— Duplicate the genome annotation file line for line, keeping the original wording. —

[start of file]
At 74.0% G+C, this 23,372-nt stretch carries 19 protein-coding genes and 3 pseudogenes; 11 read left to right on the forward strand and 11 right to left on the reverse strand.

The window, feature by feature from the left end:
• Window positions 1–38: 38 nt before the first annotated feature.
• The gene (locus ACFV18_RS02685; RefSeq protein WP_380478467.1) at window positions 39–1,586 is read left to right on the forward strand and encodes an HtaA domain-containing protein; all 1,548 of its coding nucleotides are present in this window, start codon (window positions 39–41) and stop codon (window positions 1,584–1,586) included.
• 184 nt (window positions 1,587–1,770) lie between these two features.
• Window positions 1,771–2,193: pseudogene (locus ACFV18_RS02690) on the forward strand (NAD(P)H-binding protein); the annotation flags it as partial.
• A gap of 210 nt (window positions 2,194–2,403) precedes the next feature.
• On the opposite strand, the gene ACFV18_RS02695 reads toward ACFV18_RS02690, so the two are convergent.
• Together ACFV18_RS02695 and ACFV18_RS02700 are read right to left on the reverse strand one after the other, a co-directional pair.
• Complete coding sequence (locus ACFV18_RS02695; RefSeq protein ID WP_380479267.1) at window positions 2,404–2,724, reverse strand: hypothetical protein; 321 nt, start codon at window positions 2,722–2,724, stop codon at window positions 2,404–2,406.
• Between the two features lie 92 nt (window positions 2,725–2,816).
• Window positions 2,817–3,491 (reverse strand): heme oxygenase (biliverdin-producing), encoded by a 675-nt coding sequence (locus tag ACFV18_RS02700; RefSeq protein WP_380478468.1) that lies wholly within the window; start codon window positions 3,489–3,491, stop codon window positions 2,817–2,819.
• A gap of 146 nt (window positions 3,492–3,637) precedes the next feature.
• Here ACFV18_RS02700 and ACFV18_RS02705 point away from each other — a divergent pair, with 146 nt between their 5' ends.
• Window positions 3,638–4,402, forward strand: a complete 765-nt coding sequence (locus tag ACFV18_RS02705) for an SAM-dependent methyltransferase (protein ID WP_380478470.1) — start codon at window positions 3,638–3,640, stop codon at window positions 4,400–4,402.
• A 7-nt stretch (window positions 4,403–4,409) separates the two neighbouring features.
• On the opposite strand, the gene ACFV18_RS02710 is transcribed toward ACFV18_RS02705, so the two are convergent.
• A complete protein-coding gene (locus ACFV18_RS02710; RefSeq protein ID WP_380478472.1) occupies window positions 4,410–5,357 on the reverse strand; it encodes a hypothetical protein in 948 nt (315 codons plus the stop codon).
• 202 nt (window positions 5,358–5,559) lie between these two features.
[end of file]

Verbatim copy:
At 74.0% G+C, this 23,372-nt stretch carries 19 protein-coding genes and 3 pseudogenes; 11 read left to right on the forward strand and 11 right to left on the reverse strand.

The window, feature by feature from the left end:
• Window positions 1–38: 38 nt before the first annotated feature.
• The gene (locus ACFV18_RS02685; RefSeq protein WP_380478467.1) at window positions 39–1,586 is read left to right on the forward strand and encodes an HtaA domain-containing protein; all 1,548 of its coding nucleotides are present in this window, start codon (window positions 39–41) and stop codon (window positions 1,584–1,586) included.
• 184 nt (window positions 1,587–1,770) lie between these two features.
• Window positions 1,771–2,193: pseudogene (locus ACFV18_RS02690) on the forward strand (NAD(P)H-binding protein); the annotation flags it as partial.
• A gap of 210 nt (window positions 2,194–2,403) precedes the next feature.
• On the opposite strand, the gene ACFV18_RS02695 reads toward ACFV18_RS02690, so the two are convergent.
• Together ACFV18_RS02695 and ACFV18_RS02700 are read right to left on the reverse strand one after the other, a co-directional pair.
• Complete coding sequence (locus ACFV18_RS02695; RefSeq protein ID WP_380479267.1) at window positions 2,404–2,724, reverse strand: hypothetical protein; 321 nt, start codon at window positions 2,722–2,724, stop codon at window positions 2,404–2,406.
• Between the two features lie 92 nt (window positions 2,725–2,816).
• Window positions 2,817–3,491 (reverse strand): heme oxygenase (biliverdin-producing), encoded by a 675-nt coding sequence (locus tag ACFV18_RS02700; RefSeq protein WP_380478468.1) that lies wholly within the window; start codon window positions 3,489–3,491, stop codon window positions 2,817–2,819.
• A gap of 146 nt (window positions 3,492–3,637) precedes the next feature.
• Here ACFV18_RS02700 and ACFV18_RS02705 point away from each other — a divergent pair, with 146 nt between their 5' ends.
• Window positions 3,638–4,402, forward strand: a complete 765-nt coding sequence (locus tag ACFV18_RS02705) for an SAM-dependent methyltransferase (protein ID WP_380478470.1) — start codon at window positions 3,638–3,640, stop codon at window positions 4,400–4,402.
• A 7-nt stretch (window positions 4,403–4,409) separates the two neighbouring features.
• On the opposite strand, the gene ACFV18_RS02710 is transcribed toward ACFV18_RS02705, so the two are convergent.
• A complete protein-coding gene (locus ACFV18_RS02710; RefSeq protein ID WP_380478472.1) occupies window positions 4,410–5,357 on the reverse strand; it encodes a hypothetical protein in 948 nt (315 codons plus the stop codon).
• 202 nt (window positions 5,358–5,559) lie between these two features.